# Optimal inclination for a long term LEO station serving as an intermediate stop to and from the Moon

Consider we want to build a long term LEO station which serves as an intermediate stop for flights to the Moon and back (possibly with aerobrake). Refueling, docking, crew transfers etc. Several flights a year, for a couple of decades.

What would be the optimal orbital inclination for such a station? Given the Moon's inclination is non constant. And assuming we can select any place on Earth for a lunch site.

Optimal in mean launch costs. So that we could use smaller rockets, fewer launches and spend less fuel.

• What are you optimizing for? Commented Sep 30, 2021 at 23:40
• @OrganicMarble I'd say a mean lunch cost. Assuming we perform several flight per year. I have updated the question
– user54
Commented Sep 30, 2021 at 23:58
• If you're only going several times a year, you can schedule your departure so that the Moon is passing through the line of intersection between your station's orbital plane and its orbital plane at your arrival, and tuck the plane change into the margins of your Lunar capture burn. Commented Oct 1, 2021 at 4:07

The latitude of your launch site would be the optimal inclination, as the relative inclination between the LEO orbit and Moon's orbit matters very little for delta-v cost.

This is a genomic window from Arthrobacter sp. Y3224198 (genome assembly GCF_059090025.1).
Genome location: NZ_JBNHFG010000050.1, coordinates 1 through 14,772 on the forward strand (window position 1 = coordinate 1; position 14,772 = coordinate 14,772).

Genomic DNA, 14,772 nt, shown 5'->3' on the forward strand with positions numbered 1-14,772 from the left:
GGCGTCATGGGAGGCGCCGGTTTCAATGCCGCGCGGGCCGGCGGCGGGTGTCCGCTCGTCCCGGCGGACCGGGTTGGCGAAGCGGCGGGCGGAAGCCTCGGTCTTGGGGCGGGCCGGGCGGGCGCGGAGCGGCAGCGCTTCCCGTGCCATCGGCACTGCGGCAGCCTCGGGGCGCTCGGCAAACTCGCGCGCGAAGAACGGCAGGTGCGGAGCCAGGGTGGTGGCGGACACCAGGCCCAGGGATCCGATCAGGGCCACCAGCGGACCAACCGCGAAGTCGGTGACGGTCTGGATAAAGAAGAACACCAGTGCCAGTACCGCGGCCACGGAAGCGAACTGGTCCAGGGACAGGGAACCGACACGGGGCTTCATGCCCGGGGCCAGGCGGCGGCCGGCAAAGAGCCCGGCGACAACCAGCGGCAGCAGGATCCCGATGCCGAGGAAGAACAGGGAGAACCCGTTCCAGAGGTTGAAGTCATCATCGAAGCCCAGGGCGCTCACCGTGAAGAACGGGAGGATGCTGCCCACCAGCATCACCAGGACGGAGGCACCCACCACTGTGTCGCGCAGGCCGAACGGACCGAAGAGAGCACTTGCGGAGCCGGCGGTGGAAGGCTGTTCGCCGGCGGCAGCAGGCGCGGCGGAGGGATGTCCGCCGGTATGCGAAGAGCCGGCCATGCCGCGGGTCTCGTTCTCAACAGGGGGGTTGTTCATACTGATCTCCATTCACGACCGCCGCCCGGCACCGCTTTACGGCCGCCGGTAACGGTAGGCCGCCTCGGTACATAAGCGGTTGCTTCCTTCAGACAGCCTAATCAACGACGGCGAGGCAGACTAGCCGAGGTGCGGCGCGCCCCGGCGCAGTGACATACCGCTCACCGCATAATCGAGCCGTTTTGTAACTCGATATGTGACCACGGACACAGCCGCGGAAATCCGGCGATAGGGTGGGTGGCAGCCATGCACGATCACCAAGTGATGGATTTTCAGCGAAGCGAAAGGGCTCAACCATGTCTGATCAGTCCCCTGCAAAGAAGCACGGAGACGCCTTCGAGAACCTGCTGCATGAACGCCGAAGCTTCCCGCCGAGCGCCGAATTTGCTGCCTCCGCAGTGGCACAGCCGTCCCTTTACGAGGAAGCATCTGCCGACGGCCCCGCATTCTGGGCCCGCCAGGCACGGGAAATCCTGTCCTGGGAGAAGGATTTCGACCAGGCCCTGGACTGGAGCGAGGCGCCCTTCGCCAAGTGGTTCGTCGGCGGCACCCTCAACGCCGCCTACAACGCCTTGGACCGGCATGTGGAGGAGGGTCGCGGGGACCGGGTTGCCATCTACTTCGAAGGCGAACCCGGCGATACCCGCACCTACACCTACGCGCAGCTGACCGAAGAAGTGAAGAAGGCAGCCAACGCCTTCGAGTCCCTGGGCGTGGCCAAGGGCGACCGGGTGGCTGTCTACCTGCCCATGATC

A lunar transfer orbit is very long and skinny, so at lunar encounter, the spacecraft's velocity (< 200m/s) is much less than the Moon's velocity (> 1km/s), which means that its relative direction is not overly important. The capture cost of about 140 m/s thus only grows by 20 m/s even at a with a 45 degree inclination difference. This is far less than the losses one deals with for orbital launches.

All such LEO orbits give a fortnightly launch window for a lunar transfer, which should be often enough for your use case.

Long term, and it must be in LEO?

There are many things to consider:

• any LEO orbit's plane will drift, due to the shape of the Earth, so no orbit will stay aligned with the Moon's inclination.
• You likely want a somewhat high-inclination orbit, so that your normal trajectory to the Moon arcs far north or south, thus avoiding the worst of the Van Allen belts.
• You likely want a low launch site latitude, as a more equatorial site eases the job of reaching orbit by better using the Earth's rotation.
• You want an inclination that is at least close to your launch site's latitude, to avoid planechange losses when launching from the surface.

Note that all of these things work against each other in some way!

If the final optimization is launch cost, then:
Figure out what angle of transfer will give you a sufficiently safe passage through/past the Van Allen belts. Now build your launch center on this same latitude.
This will give you a ground-to-waystation launch window once per day, or possibly a bit less if the LEO orbit is high enough to not present a suitably close ground track on each closest pass over the launch site.
And it will give you a (mostly) optimal waystation-to-Moon transfer window twice per Month.